Event Date: 29 April – 1 May 2011
East Midlands Conference Centre
University of Nottingham
Nottingham NG7 2RJ
Landscapes of Secrecy: The CIA in History, Fiction and Memory
Ted Keefer (former general editor of the Foreign Relations of the United States series, Office of the Historian, State Department) – The Foreign Relations series and secrecy
This paper examines the role of secrecy of the Foreign Relations series from 1861 to the present. It notes that secrecy was not an issue during the 19th century. As the United States became more engaged in international relations in the 20th century both secrecy impinged on the volumes and release time lengthened. After 1928 volumes underwent systematic review before release. The establishment of the National Security Council and Department of Defense in 1947 complicated the declassification process. The failure of the series to include intelligence documents in some key Eisenhower volumes caused a crisis, eventually resulting in a new law expanding the access of the series to intelligence records. The paper describes how Foreign Relations historians worked with intelligence agencies to implement the law and outlines creation of a mechanism allowing the U.S. government to release intelligence information important to formulation and implementation of policy. This system has not always worked well, but it has worked.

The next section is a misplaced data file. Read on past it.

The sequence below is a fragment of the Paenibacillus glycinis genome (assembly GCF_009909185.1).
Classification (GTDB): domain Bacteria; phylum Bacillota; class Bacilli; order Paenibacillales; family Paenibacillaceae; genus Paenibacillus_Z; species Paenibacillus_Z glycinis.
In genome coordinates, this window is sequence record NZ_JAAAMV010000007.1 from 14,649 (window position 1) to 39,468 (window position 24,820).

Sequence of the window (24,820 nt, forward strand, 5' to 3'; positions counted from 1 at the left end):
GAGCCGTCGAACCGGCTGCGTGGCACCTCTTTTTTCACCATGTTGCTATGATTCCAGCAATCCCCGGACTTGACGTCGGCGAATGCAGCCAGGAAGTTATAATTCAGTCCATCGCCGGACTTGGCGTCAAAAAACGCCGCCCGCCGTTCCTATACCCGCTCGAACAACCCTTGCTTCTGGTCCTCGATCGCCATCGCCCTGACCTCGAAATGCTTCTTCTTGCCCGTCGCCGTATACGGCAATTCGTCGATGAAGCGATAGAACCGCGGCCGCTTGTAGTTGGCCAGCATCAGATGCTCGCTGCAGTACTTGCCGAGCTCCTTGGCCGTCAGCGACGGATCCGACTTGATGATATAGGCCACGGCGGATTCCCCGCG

Edward C. Keefer received a Ph.D. in history from Michigan State University in 1974. For 34 years he was an editor of the U.S. Department of State’s official documentary series, Foreign Relations of the United States. During that time he edited or co-edited 25 Foreign Relations volumes. After 2002 he was the General Editor of the series until his retirement in 2009. He is currently a historian at the Secretary of Defense’s Historical Office writing a history of Harold Brown’s tenure as Secretary of Defense during the Carter Administration, January 1977 to January 1981.